“Why was there never a universal Indigenous philosophy? Why was each community so different, and what were the influences in each?” (Belanger 7)

Should traditional knowledge be accepted over scientific knowledge?

How will combining indigenous with western knowledge affect our relationship with nature? Sources Barnhardt, Ray. "Indigenous Knowledge Systems and Alaska Native Ways of Knowing."Anthropology & Education Quarterly 36.1 (2005): 8-23. Print.

"First Nation Says Alberta Oilsands Plan Will 'annihilate' Its Lands and Future ." The Hook. The Canadian Press, 24 Aug. 2012. Web. 22 Feb. 2013. <http://thetyee.ca/Blogs/TheHook/Aboriginal-Affairs/2012/08/24/First-Nation-says-Alberta-oilsands-plan-will-annihilate/>.

Gregory A. Cajete, Santa Clara Pueblo, Contemporary Indigenous education: A nature-centered American Indian philosophy for a 21st century world, Futures, Volume 42, Issue 10, December 2010, Pages 1126-1132. (http://www.sciencedirect.com/science/article/pii/S0016328710001837)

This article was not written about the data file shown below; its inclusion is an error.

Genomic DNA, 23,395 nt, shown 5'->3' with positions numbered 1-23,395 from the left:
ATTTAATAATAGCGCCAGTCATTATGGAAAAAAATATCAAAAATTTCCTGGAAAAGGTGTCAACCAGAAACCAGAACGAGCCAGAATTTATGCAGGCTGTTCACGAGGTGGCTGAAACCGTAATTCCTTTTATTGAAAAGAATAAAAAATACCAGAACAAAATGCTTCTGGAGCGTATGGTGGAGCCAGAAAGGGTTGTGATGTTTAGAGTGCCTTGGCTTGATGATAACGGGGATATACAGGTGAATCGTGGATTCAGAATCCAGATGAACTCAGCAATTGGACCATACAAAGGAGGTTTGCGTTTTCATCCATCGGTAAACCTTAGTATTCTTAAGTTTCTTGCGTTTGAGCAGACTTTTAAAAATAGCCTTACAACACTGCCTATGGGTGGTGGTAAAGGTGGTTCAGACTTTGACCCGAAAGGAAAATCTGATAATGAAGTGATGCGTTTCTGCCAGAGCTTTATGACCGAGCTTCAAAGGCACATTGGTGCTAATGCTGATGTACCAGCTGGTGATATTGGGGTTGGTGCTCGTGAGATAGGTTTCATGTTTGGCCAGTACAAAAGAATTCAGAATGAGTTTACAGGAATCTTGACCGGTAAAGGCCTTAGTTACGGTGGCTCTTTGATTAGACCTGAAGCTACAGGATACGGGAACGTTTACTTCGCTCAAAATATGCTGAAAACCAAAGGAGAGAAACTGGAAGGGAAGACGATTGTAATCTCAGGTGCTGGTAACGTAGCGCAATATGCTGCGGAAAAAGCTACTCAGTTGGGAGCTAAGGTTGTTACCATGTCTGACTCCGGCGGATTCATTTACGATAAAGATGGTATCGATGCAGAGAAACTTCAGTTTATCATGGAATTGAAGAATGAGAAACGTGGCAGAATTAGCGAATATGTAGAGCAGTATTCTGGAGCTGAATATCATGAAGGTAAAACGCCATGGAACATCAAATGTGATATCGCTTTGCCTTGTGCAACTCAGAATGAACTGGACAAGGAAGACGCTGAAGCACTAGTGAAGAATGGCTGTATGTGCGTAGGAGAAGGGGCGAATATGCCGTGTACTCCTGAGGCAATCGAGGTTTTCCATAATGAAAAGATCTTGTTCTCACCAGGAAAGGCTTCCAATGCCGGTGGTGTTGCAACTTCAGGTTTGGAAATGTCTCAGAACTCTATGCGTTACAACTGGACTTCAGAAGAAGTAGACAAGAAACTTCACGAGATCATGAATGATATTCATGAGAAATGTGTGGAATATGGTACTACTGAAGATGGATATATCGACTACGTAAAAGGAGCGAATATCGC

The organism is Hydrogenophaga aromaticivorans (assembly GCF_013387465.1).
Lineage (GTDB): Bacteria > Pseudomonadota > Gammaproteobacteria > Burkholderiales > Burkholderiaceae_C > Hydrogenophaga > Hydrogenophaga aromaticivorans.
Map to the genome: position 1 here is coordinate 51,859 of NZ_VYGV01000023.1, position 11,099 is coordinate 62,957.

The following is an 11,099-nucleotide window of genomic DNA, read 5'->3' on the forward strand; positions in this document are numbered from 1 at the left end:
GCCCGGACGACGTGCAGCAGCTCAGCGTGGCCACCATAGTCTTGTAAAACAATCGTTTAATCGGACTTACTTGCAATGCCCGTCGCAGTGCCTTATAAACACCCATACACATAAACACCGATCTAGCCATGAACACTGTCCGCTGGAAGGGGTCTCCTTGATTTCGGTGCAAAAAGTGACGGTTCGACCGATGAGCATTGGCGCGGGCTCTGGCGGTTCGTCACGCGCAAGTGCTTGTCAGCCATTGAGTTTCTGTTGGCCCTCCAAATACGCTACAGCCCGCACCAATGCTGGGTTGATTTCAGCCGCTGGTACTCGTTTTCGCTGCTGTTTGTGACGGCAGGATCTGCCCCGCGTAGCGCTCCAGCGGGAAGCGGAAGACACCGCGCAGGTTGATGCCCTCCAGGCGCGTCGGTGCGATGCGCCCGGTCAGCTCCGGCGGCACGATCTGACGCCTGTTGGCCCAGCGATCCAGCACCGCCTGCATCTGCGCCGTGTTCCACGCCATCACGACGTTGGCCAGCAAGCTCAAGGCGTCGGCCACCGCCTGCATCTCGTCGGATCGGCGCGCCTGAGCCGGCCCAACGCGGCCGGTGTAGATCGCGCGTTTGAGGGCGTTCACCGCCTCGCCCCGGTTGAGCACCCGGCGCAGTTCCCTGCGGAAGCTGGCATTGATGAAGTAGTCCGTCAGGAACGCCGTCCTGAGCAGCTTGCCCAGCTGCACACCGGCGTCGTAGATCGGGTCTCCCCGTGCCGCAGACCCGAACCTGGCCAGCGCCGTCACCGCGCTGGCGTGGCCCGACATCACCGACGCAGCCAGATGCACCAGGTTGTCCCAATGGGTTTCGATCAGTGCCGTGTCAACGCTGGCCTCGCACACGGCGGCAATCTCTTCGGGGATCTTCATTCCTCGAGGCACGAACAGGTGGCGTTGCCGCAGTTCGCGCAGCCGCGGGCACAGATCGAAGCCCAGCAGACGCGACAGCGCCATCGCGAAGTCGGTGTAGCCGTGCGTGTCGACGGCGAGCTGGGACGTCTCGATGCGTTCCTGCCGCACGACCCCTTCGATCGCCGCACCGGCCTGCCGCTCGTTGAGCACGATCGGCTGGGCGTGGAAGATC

Mazzocchi, Fulvio. "Western Science and Traditional Knowledge: Despite Their Variations, Different Forms of Knowledge Can Learn from Each Other." EMBO Reports 7.5 (2006): 463-66. Print.

McGregor, Deborah. "Coming Full Circle: Indigenous Knowledge, Environment, and Our Future." The American Indian Quarterly 28.3 (2005): 385-410. The University of Nebraska Press. Web. 20 Feb. 2013. <http://muse.jhu.edu.ezproxy.gvsu.edu/journals/american_indian_quarterly/v028/28.3mcgregor.html>.

McGregor, Deborah. "The Role of Stereotypes: Exploring Aboriginal Environmental Ethics." Environmental Justice (n.d.): 325-29. Print.

Owl Listening. "Common Themes In American Indian Philosophy." State University of New York Press. Albany. (2010): 1-16. www.sunnypress.edu/pdf/62007.pdf

Yale D. Belanger, University of Lethbridge, Ways of Knowing: And Introduction to Native Studies in Canada. Nelson Education Ltd. 2010.